CAIRO (AP) — Egyptian President Abdel-Fattah el-Sissi opened an Africa-focused investment conference on Saturday with government and private sector representatives, part of Cairo's efforts to strengthen ties with sub-Saharan African countries amid tensions over sharing the Nile.
Egypt's private sector investment in Africa exceeds $8 billion, and Cairo hopes to double its trade with other African nations in the next five years to $10 billion, he said in a televised speech at the conference, which is being held in the Red Sea resort of Sharm el-Sheikh.
The World Bank expects average economic growth in sub-Saharan countries to reach 4.4 percent in 2016 and 4.8 percent the following year.
In 2014, el-Sissi established the Egyptian Agency of Partnership for Development to provide assistance and promote development in sub-Saharan Africa. The agency has brought 2,500 people to Egypt over the agency's first 18 months for medical, agricultural and diplomatic training, and has sent medical convoys to the region.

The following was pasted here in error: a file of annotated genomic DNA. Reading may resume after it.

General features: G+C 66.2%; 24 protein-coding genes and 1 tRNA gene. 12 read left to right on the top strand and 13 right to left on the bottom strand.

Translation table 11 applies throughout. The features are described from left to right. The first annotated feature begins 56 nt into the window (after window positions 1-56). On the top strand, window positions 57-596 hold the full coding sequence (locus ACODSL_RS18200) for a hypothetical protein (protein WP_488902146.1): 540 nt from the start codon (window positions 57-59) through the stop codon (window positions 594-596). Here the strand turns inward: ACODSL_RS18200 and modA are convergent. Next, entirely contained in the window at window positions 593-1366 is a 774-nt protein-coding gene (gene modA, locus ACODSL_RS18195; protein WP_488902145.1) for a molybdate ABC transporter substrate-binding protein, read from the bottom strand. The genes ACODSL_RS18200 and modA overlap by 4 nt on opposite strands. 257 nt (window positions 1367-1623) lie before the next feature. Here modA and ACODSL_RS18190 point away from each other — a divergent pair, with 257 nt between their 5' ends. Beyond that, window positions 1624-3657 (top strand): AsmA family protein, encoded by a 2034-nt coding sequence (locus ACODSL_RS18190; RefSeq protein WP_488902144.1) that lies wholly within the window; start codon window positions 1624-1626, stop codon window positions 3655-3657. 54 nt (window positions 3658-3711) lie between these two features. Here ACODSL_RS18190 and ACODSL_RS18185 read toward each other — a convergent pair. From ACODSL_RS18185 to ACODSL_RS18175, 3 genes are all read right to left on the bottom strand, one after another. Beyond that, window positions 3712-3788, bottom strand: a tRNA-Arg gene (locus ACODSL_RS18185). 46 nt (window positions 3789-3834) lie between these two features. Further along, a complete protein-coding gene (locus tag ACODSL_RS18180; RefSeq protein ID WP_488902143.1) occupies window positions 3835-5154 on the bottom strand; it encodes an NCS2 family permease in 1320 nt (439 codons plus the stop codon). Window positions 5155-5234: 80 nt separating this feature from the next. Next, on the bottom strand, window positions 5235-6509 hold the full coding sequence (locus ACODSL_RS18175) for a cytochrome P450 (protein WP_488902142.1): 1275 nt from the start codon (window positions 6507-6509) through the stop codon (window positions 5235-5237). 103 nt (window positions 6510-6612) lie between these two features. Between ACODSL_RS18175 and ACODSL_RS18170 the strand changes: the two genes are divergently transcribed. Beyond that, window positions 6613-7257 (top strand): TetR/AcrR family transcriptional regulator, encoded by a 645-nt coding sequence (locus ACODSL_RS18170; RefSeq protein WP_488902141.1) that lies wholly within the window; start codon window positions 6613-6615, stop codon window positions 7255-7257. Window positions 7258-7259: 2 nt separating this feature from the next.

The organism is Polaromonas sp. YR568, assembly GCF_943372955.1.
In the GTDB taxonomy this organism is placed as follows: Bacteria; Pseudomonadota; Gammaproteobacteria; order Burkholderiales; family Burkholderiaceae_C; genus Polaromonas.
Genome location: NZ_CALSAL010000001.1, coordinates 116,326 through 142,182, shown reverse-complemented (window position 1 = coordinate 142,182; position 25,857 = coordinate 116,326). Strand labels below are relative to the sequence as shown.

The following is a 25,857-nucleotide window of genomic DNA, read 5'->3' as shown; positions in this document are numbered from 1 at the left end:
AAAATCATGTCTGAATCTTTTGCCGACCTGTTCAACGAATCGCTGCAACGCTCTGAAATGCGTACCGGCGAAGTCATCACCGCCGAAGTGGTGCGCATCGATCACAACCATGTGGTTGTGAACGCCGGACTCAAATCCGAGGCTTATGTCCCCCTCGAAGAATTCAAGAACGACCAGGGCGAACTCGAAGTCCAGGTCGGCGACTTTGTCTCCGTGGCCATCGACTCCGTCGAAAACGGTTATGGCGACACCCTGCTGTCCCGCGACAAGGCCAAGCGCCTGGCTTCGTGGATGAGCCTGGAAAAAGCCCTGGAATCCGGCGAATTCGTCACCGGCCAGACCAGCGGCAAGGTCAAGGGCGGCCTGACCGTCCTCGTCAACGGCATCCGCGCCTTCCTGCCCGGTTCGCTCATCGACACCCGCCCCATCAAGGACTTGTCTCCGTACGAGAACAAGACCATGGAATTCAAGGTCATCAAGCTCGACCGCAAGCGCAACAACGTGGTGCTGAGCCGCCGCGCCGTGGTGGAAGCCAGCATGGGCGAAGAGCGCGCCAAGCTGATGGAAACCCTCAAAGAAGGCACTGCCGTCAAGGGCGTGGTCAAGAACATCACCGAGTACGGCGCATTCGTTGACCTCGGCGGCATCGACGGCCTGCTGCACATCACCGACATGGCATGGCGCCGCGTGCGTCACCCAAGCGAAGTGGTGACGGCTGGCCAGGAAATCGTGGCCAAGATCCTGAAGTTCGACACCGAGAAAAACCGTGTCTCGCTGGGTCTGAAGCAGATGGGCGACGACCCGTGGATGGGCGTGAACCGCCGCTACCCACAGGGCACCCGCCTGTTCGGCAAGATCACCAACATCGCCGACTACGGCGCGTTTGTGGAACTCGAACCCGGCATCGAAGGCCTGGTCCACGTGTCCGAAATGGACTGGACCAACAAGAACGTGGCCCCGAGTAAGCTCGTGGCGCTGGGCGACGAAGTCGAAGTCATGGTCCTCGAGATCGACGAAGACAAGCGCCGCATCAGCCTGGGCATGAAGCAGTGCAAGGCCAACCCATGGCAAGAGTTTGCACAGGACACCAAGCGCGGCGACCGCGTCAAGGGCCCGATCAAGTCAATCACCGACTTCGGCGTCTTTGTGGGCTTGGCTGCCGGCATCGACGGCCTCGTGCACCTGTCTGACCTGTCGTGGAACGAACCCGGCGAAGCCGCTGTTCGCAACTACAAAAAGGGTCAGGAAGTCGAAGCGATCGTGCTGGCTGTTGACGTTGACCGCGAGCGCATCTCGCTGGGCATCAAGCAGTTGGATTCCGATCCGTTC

Egypt has voiced fears that Ethiopia's $4.2 billion hydroelectric project, announced in 2011, will diminish its share of the Nile, which provides electricity and almost all of the desert nation's water.
Both Egypt and Sudan have expressed concerns the dam will violate their rights -- as outlined in a colonial-era agreement -- to the lion's share of the river. Ethiopia is nevertheless pressing ahead with construction of the massive new dam, which it hopes will help alleviate its own power shortages.
"The issue of the water and Ethiopia, of course it's a tense issue," said Ambassador Hazem Fahmy, who heads the Egyptian development agency.
"The more you have integration of interests and a common vision toward the future, the less the size of these problems."